put the meat back in, added a couple of bay leaves, and let the thing cook low and slow for 3 hours.

The result was a delicious pot roast that was soft as butter. The sun drieds added a piquant umami flavor to the sauce. Not bad! And great served with horseradish mashed potatoes.

Thursday, July 2, 2015

Devolving A Classy Roman Pasta Concept

Sorry for the absence. Life's been happening. Also, just haven't been hit with the inspiration for anything especially useful, tasty or novel...until now.

I was reading the New York Times Magazine (3/22/15 issue) and came across an intriguing piece on Roman pasta + sauce preparation. The basic premise was that the author assumed that the indigenous paste/sauce custom was for quickly made, very thin sauces. But he got schooled by a local chef.

It turns out that while he got the ingredients right, he got their USE wrong.

The actual tech in question called for taking VERY al dente paste, mixing it with a slightly watery sauce, or taking solid ingredients (grated cheese, pepperocini, proscuitto, etc) and actually adding water and then stirring them vigorously over medium heat for several minutes. What happens is that the pasta cooks further, absorbing water out of the sauce while dissolving a bit and emulsifying the sauce. So you wind up with nicely cooked pasta, dressed in a thick and silky sauce that adheres to and coats the pasta thoroughly.

All this is cool enough and I recommend that you look up the full recipes at the NY Times. BUT what struck me is how easily this adapted to the use of leftover pasta and either leftover sauce or thus ennobled store bought sauce.

THE MUSIC - I'd go with "Louis Prima: Collectors Series" coz - it's kinda wierd how he can pull off doing "Buena Sera" as unctuously as Dean Martin and "Basin Street Blues" with the same gruff charm as Louis Armstrong. While you're at it, you might wanna check out Gary Krist's book "Empire Of Sin" which studies the history of the vice business in New Orleans (Prima's hometown) but also homes in how the lives of Italian immigrants and their descendants and African Americans intertwined during the period that gave rise to Jazz (which is why you find musicians of both ethnic groups laying claim to its "invention") So here's a couple strategies:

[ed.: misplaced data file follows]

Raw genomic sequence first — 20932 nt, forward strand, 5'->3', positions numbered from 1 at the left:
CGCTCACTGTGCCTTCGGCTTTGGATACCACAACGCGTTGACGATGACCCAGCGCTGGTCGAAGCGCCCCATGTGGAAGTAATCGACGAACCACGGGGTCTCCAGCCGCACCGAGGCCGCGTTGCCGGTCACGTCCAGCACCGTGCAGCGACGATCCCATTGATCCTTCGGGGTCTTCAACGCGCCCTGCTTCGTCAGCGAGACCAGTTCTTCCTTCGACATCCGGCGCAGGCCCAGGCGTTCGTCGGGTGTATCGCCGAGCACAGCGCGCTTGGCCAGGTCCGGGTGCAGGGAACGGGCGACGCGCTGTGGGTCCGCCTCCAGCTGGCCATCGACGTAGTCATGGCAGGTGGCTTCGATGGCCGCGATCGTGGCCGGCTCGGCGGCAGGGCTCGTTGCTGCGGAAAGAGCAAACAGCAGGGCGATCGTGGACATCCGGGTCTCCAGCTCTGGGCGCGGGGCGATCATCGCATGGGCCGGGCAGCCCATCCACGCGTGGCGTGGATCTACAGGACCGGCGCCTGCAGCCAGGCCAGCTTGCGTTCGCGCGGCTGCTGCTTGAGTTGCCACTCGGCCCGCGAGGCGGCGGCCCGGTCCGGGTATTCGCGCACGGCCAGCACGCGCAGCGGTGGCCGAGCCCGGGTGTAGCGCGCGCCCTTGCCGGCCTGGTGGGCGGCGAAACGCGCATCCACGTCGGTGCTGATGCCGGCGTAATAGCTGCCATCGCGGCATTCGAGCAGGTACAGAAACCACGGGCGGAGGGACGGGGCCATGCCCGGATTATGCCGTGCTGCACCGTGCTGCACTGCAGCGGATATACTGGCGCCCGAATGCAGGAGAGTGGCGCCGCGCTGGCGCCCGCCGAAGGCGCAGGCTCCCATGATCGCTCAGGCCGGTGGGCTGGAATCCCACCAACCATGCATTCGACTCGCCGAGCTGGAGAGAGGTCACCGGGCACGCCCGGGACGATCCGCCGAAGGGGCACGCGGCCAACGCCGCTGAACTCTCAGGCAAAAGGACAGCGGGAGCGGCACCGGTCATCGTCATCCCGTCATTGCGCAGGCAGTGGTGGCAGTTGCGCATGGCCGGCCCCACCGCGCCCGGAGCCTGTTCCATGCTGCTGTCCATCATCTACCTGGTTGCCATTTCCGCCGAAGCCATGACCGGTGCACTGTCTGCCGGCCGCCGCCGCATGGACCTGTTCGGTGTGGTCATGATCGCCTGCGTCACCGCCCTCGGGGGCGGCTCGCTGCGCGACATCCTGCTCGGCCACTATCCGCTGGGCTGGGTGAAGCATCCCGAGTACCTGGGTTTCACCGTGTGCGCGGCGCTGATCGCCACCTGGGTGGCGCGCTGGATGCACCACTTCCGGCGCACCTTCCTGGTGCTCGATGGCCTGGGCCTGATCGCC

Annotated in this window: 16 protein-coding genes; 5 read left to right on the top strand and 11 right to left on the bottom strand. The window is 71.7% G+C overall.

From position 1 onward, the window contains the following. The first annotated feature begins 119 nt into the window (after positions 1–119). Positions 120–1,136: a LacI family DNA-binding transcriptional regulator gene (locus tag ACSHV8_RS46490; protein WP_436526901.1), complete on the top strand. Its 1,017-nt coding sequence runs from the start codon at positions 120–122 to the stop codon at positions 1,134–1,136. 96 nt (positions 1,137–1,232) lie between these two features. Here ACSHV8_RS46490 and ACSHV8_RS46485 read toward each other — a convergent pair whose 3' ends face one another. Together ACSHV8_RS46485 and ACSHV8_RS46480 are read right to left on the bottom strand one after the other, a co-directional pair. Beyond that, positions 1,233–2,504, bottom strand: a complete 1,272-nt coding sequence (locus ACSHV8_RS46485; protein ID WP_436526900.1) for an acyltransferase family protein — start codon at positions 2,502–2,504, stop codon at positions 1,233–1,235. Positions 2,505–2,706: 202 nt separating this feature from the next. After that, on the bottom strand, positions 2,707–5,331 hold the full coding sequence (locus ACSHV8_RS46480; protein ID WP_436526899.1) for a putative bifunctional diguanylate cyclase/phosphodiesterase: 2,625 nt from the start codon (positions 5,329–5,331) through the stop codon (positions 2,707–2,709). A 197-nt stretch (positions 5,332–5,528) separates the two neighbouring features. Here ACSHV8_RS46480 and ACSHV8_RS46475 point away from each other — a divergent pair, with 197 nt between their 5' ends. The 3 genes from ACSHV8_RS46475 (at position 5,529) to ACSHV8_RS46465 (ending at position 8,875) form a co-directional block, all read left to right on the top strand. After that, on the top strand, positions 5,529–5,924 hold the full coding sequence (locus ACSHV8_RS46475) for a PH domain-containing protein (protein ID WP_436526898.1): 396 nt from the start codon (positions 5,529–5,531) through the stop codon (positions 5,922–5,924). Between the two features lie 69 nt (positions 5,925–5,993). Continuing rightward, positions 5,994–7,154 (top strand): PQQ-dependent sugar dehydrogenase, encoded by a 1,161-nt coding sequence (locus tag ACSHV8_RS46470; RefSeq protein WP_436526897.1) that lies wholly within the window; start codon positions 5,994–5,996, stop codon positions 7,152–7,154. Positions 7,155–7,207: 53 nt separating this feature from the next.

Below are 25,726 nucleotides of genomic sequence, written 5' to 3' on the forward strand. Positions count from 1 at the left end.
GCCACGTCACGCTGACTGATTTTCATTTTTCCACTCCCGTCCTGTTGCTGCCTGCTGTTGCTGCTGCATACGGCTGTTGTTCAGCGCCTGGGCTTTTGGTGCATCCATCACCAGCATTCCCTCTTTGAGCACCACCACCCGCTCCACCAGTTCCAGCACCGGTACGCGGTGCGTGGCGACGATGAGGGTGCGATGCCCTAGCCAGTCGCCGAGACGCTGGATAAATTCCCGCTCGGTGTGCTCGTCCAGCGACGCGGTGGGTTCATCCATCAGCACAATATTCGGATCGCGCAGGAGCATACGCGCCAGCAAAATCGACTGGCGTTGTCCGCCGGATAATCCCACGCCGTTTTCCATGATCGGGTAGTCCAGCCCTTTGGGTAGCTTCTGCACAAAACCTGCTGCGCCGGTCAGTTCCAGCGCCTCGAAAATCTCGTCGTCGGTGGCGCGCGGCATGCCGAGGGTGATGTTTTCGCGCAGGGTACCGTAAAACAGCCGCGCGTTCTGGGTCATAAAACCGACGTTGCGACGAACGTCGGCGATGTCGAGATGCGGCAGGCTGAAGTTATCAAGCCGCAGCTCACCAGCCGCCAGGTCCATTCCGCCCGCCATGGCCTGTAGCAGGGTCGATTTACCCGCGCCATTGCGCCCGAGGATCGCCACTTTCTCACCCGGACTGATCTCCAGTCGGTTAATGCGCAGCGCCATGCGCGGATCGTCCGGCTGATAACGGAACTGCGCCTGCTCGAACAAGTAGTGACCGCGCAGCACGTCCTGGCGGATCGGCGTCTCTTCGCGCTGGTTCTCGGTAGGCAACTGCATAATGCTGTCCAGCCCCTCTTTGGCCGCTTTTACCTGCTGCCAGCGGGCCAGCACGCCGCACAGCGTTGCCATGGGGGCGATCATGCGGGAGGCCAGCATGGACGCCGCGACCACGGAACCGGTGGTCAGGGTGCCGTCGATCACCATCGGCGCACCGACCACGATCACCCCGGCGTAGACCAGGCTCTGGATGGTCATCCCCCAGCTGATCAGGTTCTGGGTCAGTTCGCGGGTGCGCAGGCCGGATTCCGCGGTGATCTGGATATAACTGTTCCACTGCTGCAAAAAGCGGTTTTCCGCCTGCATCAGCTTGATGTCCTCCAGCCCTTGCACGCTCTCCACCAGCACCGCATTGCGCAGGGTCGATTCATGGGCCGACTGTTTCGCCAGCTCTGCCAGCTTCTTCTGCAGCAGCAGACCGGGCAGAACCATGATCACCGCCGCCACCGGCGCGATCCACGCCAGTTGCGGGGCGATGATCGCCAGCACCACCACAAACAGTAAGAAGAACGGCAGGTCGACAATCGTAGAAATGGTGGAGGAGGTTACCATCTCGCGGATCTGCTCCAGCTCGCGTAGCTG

* say you have restaurant leftovers including pasta already in sauce; and let's say for argument's sake that it comes with meat balls.
you separate the meat from the pasta, putting the former aside - perhaps throwing it right into a toaster oven to heat, or to wait for nuking
heat up either a non-stick pan or a heavy iron pan coated with a hint of olive oil, then throw in the pasta with a quarter cup of water
stir vigorously with a big wooden or metal spoon for about 5 minutes
dump on plate, and add warmed up meat, or nuke meat for two minutes and add.
In this case while you're just reheating this dish, you're also adding depth to the dish, taking it up a notch quality wise

* or you might have some plain pasta without sauce you're looking to use
IF you have no red sauce, you could buy a jar of the most economical sort (they're all kinda sweet and vile anyway); finely chop one onion - saute till carmelized and add to sauce along with a table spoon each of dried oregano and basil; mix well and let that sit over night - or at least for a couple hours to infuse that store bought muck with some more pronounced, non-sugary notes; I'd tend to add some hot pepper flakes as well to give it some zing
again, you heat up an appropriate pot or pan, add the sauce, then pasta and stir vigorously for 5 minutes or so
I'd add two ladles of sauce for every adult helping of pasta
Here you're taking a very pedestrian dish and making it something kinda special with this simple bit of tech in the process of heating it up

* finally - if you're working with leftover pasta, and nothing but kitchen staples
I'd heat up your pot or pan, add a hint of olive oil, then dump in your pasta
for each adult helping of pasta add
2 TBS of grated cheese (Italian preferred, but honestly you could shred up ANYTHING you have in the fridge)
2 TBS of carmelized onions
1 TBS of crumbled basil OR 1 tps of red pepper flakes (I wouldn't mix these coz in this dish you want one or the other taste to pop)
1/4 cup of pitted olive (chopped or whole as you prefer) OR de-stemmed pepperocini (chopped or whole - tho I think you'd want 'em chopped so they can get distributed nicely through the dish) or finely chopped tomoatoes (these can be fresh or canned
1/4 cup water
stir vigorously for 5 minutes or more